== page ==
Monday, July 02, 2012

Yes, wages at Wal-mart are awful.

My colleague Marlon Boarnet and co-authors show that they are: in the Bay Area, Wal-mart grocery workers' total compensation is a little over half the compensation of unionized workers (Table 4).  Wal-mart also initially offers grocery costs that are between 8 and 20 percent lower than the stores with which they compete, and lead other stores to reduce their prices by 5 to 13 percent (Table 2).

I am prepared to accept the argument that higher wages are more important than lower grocery prices, although it is not an overwhelming argument to me.  Nevertheless, there are good reason reasons not to like Wal-mart (which is one of the reasons I don't shop there).

On the other hand, it makes no sense to me to bundle a bunch of weak arguments with a strong one, and yet that is what anti-Wal-mart activists often do.  And zoning should be zoning--if one entity has the right to use land for a particular use, others should as well, whether they are liked or not.



Matt Rognlie said...

Ooof, did that paper just compare wages for unionized workers within the Bay Area (one of the highest-wage regions in the US) to Walmart's wages across the entire country?

This is bad on its own terms, and it's even worse when you consider that Walmart has a much greater presence in lower-wage states.

Using the BLS's Occupational Employment Statistics database, it's easy to see the average salary contrast in the two largest grocery occupations ("cashiers" and "stock clerks and order filers") between the San Francisco-Oakland-Fremont metro area, the national average, and Arkansas (Walmart's home base, possibly representative of the lower-wage rural areas in which Walmart is truly dominant):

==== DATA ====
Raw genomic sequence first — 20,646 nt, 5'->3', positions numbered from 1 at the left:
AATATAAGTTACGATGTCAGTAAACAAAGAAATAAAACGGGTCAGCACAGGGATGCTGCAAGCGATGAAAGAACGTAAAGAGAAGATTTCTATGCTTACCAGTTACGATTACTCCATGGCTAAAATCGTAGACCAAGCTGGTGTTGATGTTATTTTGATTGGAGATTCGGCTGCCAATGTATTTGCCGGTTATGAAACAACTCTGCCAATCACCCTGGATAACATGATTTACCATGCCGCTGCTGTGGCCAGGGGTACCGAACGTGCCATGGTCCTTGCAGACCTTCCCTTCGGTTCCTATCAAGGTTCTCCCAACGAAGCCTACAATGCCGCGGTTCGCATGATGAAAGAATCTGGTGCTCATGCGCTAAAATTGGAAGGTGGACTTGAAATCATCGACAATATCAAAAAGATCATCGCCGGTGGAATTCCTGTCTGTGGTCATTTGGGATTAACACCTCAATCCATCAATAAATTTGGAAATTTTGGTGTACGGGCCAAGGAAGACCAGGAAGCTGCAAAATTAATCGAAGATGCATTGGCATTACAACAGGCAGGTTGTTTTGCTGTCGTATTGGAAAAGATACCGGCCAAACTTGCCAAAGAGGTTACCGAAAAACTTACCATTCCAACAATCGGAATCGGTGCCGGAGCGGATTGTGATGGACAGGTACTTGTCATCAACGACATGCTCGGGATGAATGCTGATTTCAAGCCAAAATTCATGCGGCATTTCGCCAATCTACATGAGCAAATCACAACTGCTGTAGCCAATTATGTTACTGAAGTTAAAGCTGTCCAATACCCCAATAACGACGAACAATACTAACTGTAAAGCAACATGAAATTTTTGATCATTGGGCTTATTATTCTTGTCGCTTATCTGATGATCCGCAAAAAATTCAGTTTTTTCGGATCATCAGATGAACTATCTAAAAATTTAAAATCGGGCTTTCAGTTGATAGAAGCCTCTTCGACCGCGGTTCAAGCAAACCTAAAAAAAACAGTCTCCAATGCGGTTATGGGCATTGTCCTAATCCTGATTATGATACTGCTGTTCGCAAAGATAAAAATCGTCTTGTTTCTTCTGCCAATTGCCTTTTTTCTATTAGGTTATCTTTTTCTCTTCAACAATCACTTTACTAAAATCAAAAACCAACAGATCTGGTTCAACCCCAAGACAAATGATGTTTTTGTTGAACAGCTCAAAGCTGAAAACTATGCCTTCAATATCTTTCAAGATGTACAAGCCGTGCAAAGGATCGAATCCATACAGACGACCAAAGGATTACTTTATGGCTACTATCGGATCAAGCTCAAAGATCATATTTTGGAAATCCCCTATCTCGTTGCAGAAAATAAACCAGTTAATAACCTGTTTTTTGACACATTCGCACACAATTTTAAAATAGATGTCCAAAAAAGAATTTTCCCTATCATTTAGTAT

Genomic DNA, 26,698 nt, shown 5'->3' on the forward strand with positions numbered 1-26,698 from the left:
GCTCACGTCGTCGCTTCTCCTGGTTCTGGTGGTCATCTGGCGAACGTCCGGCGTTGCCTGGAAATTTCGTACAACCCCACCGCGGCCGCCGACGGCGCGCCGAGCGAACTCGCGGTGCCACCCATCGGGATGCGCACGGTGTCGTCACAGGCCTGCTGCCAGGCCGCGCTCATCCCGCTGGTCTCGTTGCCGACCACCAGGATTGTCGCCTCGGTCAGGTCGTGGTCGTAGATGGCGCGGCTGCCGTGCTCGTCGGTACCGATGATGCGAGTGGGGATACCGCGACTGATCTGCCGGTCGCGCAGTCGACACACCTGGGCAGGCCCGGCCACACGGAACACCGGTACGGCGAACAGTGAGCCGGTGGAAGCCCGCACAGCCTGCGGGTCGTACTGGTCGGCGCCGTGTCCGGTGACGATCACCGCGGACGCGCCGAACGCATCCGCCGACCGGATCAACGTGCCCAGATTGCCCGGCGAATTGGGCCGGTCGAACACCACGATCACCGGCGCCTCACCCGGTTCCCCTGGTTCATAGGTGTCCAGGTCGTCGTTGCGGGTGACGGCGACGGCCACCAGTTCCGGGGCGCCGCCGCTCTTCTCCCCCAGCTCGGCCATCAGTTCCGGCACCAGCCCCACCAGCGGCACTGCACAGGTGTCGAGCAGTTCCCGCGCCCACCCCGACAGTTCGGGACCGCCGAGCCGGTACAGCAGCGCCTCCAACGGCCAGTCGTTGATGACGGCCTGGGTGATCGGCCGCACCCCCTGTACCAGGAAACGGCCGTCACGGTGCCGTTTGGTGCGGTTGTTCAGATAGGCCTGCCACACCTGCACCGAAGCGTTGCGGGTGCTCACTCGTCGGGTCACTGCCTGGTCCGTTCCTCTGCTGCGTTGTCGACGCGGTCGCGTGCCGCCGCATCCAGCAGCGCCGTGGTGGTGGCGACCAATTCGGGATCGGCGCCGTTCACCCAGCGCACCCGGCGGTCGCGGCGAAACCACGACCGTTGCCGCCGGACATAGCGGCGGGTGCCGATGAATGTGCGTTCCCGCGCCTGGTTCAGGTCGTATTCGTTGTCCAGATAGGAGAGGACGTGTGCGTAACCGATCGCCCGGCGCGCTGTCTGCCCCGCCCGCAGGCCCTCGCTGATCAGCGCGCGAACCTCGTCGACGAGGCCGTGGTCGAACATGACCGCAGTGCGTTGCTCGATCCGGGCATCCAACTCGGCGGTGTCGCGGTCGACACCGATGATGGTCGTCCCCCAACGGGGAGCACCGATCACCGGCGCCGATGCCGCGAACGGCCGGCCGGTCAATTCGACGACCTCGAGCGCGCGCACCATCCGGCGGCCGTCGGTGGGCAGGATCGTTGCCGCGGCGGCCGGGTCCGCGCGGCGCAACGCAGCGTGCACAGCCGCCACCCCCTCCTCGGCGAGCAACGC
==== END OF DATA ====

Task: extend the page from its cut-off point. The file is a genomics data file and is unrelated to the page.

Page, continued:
San Francisco-Oakland-Fremont:
Cashiers: $12.82
Stock Clerks and Order Filers: $13.86

National average:
Cashiers: $9.73
Stock Clerks and Order Filers: $11.66

Cashiers: $8.84
Stock Clerks and Order Filers: $10.40

Not the fairest comparison I've ever seen.

To be sure, some of the disparity probably remains after we control for region -- but that's because the paper is comparing unionized grocers to Walmart employees. I suspect that if it compared the entire grocery and general merchandise sectors to Walmart, the gap would be much smaller still.

Matt Rognlie said...

Incidentally, the paper informs us that Walmart's average wage in 2001 was $9.21 per hour. We can compare this directly to the average wage in the General Merchandise and Grocery sectors (of which Walmart is something of a hybrid) using OES data from 2001.

For general merchandise stores, the mean hourly wage was $9.84, while for grocers the mean hourly wage was $10.01. When you consider the salary disparities between the low-wage regions of the country in which Walmart has the greatest presence and the country as a whole (for instance, the difference in average cashier's wage was $8.84 in Arkansas vs. $9.73 for the entire US), it looks like Walmart is paying wages roughly in line with the prevailing standards.

Keep in mind that the OES "average hourly wage" statistics include non-hourly employees with wages adjusted to fit an hourly scale, while I assume the figures for Walmart include only true hourly employees. If we did a true apples-to-apples comparison along this dimension, the gap would probably be small even before adjusting for region.

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